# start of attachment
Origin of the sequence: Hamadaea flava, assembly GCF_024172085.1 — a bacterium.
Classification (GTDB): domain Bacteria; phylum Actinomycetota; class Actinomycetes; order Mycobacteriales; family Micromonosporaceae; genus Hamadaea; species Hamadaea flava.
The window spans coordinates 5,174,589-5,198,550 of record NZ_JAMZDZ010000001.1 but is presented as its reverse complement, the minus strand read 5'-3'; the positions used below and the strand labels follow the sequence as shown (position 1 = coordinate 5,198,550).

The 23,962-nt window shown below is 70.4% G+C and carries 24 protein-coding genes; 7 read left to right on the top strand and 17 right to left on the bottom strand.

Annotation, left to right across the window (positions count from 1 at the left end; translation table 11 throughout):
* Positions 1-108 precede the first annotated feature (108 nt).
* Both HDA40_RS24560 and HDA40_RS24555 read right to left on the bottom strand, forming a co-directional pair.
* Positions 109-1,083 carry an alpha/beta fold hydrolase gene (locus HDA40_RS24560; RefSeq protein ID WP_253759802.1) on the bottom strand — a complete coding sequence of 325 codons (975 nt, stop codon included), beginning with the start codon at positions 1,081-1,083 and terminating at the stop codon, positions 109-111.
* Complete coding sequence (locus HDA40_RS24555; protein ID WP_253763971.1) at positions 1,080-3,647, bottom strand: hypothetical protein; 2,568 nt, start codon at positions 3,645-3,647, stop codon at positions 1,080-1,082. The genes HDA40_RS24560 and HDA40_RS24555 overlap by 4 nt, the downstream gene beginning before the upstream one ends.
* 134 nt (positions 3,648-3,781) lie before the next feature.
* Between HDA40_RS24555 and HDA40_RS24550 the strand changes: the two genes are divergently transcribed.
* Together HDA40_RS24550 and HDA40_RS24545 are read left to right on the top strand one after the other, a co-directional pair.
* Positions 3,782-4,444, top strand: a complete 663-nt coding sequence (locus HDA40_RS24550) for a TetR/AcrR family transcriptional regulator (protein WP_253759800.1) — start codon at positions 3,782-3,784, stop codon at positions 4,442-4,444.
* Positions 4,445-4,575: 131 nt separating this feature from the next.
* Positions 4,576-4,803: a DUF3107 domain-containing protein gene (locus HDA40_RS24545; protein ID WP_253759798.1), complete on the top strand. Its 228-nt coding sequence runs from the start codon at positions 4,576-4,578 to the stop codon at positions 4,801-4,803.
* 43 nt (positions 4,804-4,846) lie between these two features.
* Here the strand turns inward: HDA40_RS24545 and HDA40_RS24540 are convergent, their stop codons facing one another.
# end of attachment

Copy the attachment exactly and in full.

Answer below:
Origin of the sequence: Hamadaea flava, assembly GCF_024172085.1 — a bacterium.
Classification (GTDB): domain Bacteria; phylum Actinomycetota; class Actinomycetes; order Mycobacteriales; family Micromonosporaceae; genus Hamadaea; species Hamadaea flava.
The window spans coordinates 5,174,589-5,198,550 of record NZ_JAMZDZ010000001.1 but is presented as its reverse complement, the minus strand read 5'-3'; the positions used below and the strand labels follow the sequence as shown (position 1 = coordinate 5,198,550).

The 23,962-nt window shown below is 70.4% G+C and carries 24 protein-coding genes; 7 read left to right on the top strand and 17 right to left on the bottom strand.

Annotation, left to right across the window (positions count from 1 at the left end; translation table 11 throughout):
* Positions 1-108 precede the first annotated feature (108 nt).
* Both HDA40_RS24560 and HDA40_RS24555 read right to left on the bottom strand, forming a co-directional pair.
* Positions 109-1,083 carry an alpha/beta fold hydrolase gene (locus HDA40_RS24560; RefSeq protein ID WP_253759802.1) on the bottom strand — a complete coding sequence of 325 codons (975 nt, stop codon included), beginning with the start codon at positions 1,081-1,083 and terminating at the stop codon, positions 109-111.
* Complete coding sequence (locus HDA40_RS24555; protein ID WP_253763971.1) at positions 1,080-3,647, bottom strand: hypothetical protein; 2,568 nt, start codon at positions 3,645-3,647, stop codon at positions 1,080-1,082. The genes HDA40_RS24560 and HDA40_RS24555 overlap by 4 nt, the downstream gene beginning before the upstream one ends.
* 134 nt (positions 3,648-3,781) lie before the next feature.
* Between HDA40_RS24555 and HDA40_RS24550 the strand changes: the two genes are divergently transcribed.
* Together HDA40_RS24550 and HDA40_RS24545 are read left to right on the top strand one after the other, a co-directional pair.
* Positions 3,782-4,444, top strand: a complete 663-nt coding sequence (locus HDA40_RS24550) for a TetR/AcrR family transcriptional regulator (protein WP_253759800.1) — start codon at positions 3,782-3,784, stop codon at positions 4,442-4,444.
* Positions 4,445-4,575: 131 nt separating this feature from the next.
* Positions 4,576-4,803: a DUF3107 domain-containing protein gene (locus HDA40_RS24545; protein ID WP_253759798.1), complete on the top strand. Its 228-nt coding sequence runs from the start codon at positions 4,576-4,578 to the stop codon at positions 4,801-4,803.
* 43 nt (positions 4,804-4,846) lie between these two features.
* Here the strand turns inward: HDA40_RS24545 and HDA40_RS24540 are convergent, their stop codons facing one another.